Kevin McNeil is a Special Victims Detective, author, educator, and motivational speaker. Throughout his 18-year career as a law enforcement officer and detective, Kevin has testified in court as an expert witness and is responsible for putting together numerous cases for prosecution against sex offenders. Kevin has investigated and solved several high profile media cases; including six serial rape cases and five child murder cases.
His years of experience as a police officer and detective allow him to consult with local law enforcement agencies as well as Child Advocacy Centers, hospitals, school systems and state family protective service agencies. He helps agencies measure the effects of abuse, and educates the general public on how to recognize and report abuse to the proper authorities. Kevin’s passion is to educate the world on the effects of abuse and how it can be eradicated from our culture.
Detective Kevin McNeil presents a motivating and compelling presentation on why helping abuse victims is more than just a job; it is a calling. This presentation will highlight why your job is more than just something you get paid to do but is a unique call to service. Part of Kevin’s presentation highlights the importance of providing a space for victims to talk about their abuse in a friendly supportive environment such as the child advocacy center. He demonstrates how neuroscience confirms that talking about abuse in a supportive environment increases the chances of victims recovering from their abuse; enabling them to live healthy lives. You will see how forensic interviews are changing lives and giving parents reassurance they are not alone. [Read More…]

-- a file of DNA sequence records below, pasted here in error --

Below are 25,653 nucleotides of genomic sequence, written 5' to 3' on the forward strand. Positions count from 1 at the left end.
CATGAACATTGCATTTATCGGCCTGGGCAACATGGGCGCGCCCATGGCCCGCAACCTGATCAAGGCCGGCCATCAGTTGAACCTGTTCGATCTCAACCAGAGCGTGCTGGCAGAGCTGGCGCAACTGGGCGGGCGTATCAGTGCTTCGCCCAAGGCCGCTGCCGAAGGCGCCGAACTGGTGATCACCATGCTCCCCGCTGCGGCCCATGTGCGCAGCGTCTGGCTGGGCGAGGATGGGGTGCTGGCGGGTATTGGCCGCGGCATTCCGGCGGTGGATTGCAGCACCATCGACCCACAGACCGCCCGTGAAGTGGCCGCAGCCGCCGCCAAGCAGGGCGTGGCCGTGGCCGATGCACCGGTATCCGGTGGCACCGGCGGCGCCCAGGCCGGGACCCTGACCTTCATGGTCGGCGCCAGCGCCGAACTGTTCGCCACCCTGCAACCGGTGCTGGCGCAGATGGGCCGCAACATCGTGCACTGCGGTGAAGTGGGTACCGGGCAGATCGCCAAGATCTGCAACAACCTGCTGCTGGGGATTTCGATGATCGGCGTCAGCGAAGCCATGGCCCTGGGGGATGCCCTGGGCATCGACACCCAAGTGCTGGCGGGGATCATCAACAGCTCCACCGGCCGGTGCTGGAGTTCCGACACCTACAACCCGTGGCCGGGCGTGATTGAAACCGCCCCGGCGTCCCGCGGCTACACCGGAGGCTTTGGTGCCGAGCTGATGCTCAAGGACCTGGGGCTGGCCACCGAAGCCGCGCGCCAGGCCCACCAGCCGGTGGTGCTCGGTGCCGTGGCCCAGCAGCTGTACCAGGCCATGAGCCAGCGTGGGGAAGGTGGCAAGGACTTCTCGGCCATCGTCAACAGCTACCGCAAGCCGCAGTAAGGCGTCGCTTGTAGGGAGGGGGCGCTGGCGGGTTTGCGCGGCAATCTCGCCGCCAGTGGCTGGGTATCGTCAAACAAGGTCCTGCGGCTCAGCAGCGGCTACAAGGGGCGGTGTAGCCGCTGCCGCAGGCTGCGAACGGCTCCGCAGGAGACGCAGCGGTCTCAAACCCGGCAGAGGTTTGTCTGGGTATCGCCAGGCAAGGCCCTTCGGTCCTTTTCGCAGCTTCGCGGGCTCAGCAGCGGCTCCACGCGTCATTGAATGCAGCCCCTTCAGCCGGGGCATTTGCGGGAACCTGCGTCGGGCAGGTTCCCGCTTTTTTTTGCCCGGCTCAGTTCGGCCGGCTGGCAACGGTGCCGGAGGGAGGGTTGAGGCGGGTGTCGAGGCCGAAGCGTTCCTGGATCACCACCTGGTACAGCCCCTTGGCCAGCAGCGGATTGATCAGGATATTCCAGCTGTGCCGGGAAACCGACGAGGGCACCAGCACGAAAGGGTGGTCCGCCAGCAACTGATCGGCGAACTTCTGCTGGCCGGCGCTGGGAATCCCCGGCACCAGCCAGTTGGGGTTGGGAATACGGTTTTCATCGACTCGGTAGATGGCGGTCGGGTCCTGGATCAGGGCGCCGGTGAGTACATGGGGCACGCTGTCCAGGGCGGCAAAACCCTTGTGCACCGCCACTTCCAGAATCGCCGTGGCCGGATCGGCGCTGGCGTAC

The Children’s Advocacy Centers of Georgia has just published a one-of-a-kind resource for survivors of child abuse titled, “Words of Hope and Healing: Encouragement and Empowerment of Survivors of Child Abuse.” Along with forewords by National Children’s Advocacy Center Executive Director Chris Newlin, CACGA Consultant and former National Children’s Alliance Executive Director Nancy Chandler, and “Jane Doe,” a mom whose child was served by a Georgia CAC, the chapters that follow were all written by a director of a Georgia CAC.
In this book, our directors from across the state of Georgia have written about hope, encouragement, and empowerment. They have imagined through their writings what it would be like sitting with a child and non-offending caregiver on their final day at the CAC when a child asks: What now? What is my life going to be like? What happens to kids like me who’ve had things like this happen to them? How can I be successful? How can I trust? How can I love? Who cares about me? Or any number of the many questions that have been asked by children over the years.
The result is a powerful book rich in words of hope, healing and encouragement from dedicated and professional advocates who see, and serve, children who allege abuse, neglect, and exploitation every day. Our hope at CACGA is that every child and family who is served by a CAC, upon leaving our services and transitioning back into the journey called life, be given a copy of this book so that they can continually review and reflect upon these powerful words of hope and healing. We also hope that anyone who suffers from any trauma, regardless of its cause, be given this book for its source of positive and productive influence.